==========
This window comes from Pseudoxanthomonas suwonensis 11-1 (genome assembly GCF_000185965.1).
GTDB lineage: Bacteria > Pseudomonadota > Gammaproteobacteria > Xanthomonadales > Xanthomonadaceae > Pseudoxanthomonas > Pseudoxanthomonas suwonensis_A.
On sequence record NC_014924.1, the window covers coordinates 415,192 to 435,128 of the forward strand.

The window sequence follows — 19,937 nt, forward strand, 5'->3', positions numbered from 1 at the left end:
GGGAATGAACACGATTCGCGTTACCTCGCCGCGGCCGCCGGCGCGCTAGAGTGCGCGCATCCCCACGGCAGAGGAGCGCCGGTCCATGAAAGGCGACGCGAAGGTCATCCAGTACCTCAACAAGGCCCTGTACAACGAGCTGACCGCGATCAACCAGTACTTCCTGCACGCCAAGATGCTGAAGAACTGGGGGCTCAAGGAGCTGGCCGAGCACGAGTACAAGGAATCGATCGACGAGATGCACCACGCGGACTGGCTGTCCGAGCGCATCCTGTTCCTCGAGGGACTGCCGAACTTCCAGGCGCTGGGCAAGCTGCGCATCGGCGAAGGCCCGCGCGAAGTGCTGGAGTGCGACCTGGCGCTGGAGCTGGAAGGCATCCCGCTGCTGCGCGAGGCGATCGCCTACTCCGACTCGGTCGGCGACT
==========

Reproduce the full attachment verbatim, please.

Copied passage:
This window comes from Pseudoxanthomonas suwonensis 11-1 (genome assembly GCF_000185965.1).
GTDB lineage: Bacteria > Pseudomonadota > Gammaproteobacteria > Xanthomonadales > Xanthomonadaceae > Pseudoxanthomonas > Pseudoxanthomonas suwonensis_A.
On sequence record NC_014924.1, the window covers coordinates 415,192 to 435,128 of the forward strand.

The window sequence follows — 19,937 nt, forward strand, 5'->3', positions numbered from 1 at the left end:
GGGAATGAACACGATTCGCGTTACCTCGCCGCGGCCGCCGGCGCGCTAGAGTGCGCGCATCCCCACGGCAGAGGAGCGCCGGTCCATGAAAGGCGACGCGAAGGTCATCCAGTACCTCAACAAGGCCCTGTACAACGAGCTGACCGCGATCAACCAGTACTTCCTGCACGCCAAGATGCTGAAGAACTGGGGGCTCAAGGAGCTGGCCGAGCACGAGTACAAGGAATCGATCGACGAGATGCACCACGCGGACTGGCTGTCCGAGCGCATCCTGTTCCTCGAGGGACTGCCGAACTTCCAGGCGCTGGGCAAGCTGCGCATCGGCGAAGGCCCGCGCGAAGTGCTGGAGTGCGACCTGGCGCTGGAGCTGGAAGGCATCCCGCTGCTGCGCGAGGCGATCGCCTACTCCGACTCGGTCGGCGACT